Great Wall Motor has been busy with patent and trademark filings in Australia, filing for the designs of various vehicles across the GWM, Ora and Tank brands.
That’s in addition to filing 16 patents for the Tank name and logo, used on a growing range of rugged SUVs, plus an additional two filings for its Ora electric vehicle brand.
The design filings include the GWM X Cannon pickup, a previously revealed ute that’s larger than the brand’s current Ute Cannon, as well as two Tank models: the large Tank 700 SUV and the 300 Cybertank.
Both of these models were previewed as concepts, though the 700 isn’t expected to receive many changes in the transition to production.
GWM also has three pending design filings which aren’t viewable to the public, while the Tank 300 – expected to come Down Under – has previously been registered with IP Australia.
These vehicles’ appearance on the IP Australia database doesn’t guarantee Great Wall Motors will bring them here as, if you trawl through the database, you’ll find a number of patented designs over the years that weren’t introduced locally.
For Great Wall alone, this includes the Voleex C10 hatchback and Coolbear wagon (2007), the Haval H1 light SUV (2014), a previous generation of Haval H6, and various sedans from before the Great Wall brand’s decision to focus only on pickups and SUVs.
Since its arrival locally over a decade ago (under an independent distributor rather than a factory operation as it has today), Great Wall Motor has been known to announce new models and then scrap plans to launch them.
One example is the Haval H7, a three-row crossover that was even introduced to Australian journalists and certified for local sale before the company scuttled it.
However, the company doesn’t just blanket file all its models with IP Australia.
GWM’s growing sales success in recent years has also led to a planned expansion of its model line-up.
The company has also said it’s weighing introducing the Haval Big Dog crossover and body-on-frame Tank 300 here, even going so far as to bring left-hand drive examples here for promotional and testing purposes.
GWM Australia says it has run focus groups through both cars, and presented the business case to get both vehicles here. We’d be surprised if they weren’t launched here.
The company says Ora is also on the company’s road map for Australia as electric vehicle sales grow. That leaves only the Wey brand, which specialises in more premium crossovers, off the table for Australia.
Great Wall Motor has developed a new body-on-frame platform and a new turbocharged 3.0-litre V6 petrol engine, both of which feature in the recently revealed Tank 600, the Tank 700 and 800 concepts, and the GWM X Cannon.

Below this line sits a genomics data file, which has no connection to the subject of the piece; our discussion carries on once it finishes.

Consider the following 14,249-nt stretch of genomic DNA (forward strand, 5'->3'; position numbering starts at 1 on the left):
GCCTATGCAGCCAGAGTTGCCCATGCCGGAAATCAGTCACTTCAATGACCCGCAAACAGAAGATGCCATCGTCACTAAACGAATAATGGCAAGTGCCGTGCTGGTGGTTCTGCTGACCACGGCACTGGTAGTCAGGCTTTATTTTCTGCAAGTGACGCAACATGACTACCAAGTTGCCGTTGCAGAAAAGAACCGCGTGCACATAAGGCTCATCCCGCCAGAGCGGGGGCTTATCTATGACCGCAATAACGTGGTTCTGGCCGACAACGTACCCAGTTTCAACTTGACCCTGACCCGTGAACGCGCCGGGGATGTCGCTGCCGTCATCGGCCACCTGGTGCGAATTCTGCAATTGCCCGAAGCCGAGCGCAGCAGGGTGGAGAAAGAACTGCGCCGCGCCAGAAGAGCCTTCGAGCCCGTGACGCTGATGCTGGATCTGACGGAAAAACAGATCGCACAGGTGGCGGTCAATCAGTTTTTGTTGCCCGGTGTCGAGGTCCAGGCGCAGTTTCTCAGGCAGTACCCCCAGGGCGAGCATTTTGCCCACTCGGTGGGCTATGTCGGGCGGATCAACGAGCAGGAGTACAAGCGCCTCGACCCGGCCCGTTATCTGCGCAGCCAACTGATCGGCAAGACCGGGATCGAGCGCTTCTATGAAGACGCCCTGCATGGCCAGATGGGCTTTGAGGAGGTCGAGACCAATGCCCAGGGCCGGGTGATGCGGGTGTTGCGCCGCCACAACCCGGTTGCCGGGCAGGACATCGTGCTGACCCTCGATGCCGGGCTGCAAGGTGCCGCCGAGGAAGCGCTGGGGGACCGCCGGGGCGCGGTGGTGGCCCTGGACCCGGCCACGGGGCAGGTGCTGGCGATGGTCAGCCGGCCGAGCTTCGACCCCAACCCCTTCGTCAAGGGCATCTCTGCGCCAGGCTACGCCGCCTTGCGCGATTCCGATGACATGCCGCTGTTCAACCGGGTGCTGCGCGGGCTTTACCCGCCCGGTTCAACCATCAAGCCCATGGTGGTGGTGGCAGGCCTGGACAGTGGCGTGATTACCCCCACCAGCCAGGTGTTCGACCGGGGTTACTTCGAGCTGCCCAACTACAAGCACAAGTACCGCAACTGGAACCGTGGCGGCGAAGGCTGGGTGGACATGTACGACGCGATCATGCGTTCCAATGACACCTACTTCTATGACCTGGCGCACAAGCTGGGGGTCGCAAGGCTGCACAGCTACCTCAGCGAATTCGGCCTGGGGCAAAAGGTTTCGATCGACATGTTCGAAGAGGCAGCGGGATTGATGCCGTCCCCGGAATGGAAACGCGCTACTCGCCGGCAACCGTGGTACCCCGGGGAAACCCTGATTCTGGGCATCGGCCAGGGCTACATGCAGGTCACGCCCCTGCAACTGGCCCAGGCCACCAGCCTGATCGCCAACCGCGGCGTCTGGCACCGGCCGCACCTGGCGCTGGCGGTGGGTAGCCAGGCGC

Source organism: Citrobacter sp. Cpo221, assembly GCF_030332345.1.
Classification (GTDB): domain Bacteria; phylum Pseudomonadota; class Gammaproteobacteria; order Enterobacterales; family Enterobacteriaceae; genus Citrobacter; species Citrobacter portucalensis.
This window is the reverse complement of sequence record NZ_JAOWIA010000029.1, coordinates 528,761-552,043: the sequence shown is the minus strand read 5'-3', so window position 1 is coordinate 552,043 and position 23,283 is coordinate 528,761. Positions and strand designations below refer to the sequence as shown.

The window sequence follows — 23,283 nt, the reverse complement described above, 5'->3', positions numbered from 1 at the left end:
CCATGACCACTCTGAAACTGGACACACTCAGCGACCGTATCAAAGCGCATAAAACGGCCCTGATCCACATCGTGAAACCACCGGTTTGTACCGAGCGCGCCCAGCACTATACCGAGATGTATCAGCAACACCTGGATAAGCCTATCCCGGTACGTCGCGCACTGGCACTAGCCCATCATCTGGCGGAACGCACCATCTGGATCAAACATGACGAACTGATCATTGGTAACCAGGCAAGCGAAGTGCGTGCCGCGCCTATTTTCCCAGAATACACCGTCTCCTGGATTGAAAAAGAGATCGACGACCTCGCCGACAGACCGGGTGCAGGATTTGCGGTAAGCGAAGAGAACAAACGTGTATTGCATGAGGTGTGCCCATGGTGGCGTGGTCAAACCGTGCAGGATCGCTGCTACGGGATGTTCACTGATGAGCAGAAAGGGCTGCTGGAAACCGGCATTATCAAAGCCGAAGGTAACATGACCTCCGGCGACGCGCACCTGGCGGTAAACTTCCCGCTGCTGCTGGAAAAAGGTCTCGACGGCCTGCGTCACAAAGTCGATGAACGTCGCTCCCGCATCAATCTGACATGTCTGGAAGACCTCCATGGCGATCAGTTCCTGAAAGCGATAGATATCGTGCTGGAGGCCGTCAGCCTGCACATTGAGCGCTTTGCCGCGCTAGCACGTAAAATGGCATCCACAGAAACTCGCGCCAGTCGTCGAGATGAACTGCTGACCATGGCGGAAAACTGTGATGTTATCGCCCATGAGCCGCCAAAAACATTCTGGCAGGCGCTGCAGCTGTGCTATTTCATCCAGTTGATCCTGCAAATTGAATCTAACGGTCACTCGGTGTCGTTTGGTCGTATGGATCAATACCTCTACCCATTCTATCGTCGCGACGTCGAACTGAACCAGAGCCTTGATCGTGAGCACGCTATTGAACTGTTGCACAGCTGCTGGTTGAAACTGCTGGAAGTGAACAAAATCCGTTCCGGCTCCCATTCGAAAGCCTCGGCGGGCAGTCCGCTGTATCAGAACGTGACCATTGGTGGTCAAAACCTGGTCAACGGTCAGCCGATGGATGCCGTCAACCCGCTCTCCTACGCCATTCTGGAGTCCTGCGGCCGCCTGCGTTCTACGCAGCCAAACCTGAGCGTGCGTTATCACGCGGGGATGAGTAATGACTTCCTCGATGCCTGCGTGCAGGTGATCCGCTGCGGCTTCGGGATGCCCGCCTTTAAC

This engine produces 260kW of power and 500Nm of torque and is mated to a nine-speed automatic transmission designed in-house.
A hybrid version was also announced for the GWM, combining the V6 petrol engine with an electric motor making 125kW and 425Nm for a peak combined torque figure of 750Nm.
The Tank 300 is smaller than all these vehicles and is smaller than the likes of the Toyota LandCruiser Prado but still uses a body-on-frame architecture.
It’s powered by a turbocharged 2.0-litre four-cylinder petrol engine producing 167kW of power and 387Nm of torque.
The engine is mated to a ZF-sourced eight-speed automatic transmission, with the Tank 300 boasting a 0-100km/h time of 9.5 seconds. There’s also low-range gearing and electromechanical locking front and rear differentials.
A concept version called the Cybertank was revealed at the 2021 Shanghai motor show, wearing a brash body kit, matte paint, and blingy 21-inch alloy wheels.
Given its current dealer order rate and forward estimates, Great Wall Motor says it’s targeting 18,000 sales in Australia this calendar year – 240 per cent up from its 5244 sales last year, which in turn was up from just 3108 sales in 2019.
It’s almost certain to hit that, given it has sold 14,892 vehicles to the end of October 2021.
It has also expanded its dealer network from 40 during 2020 to around 85 now, with more expected.
GWM’s Australian national sales company is seen as a key part of its global plans: as a lucrative sales and profit opportunity for one, but also as a precursor (test) market for further global expansion.
Founder and Chairman Jack Wey, who owns 54 per cent of the Hong Kong Stock Exchange-listed company, wants a global footprint.
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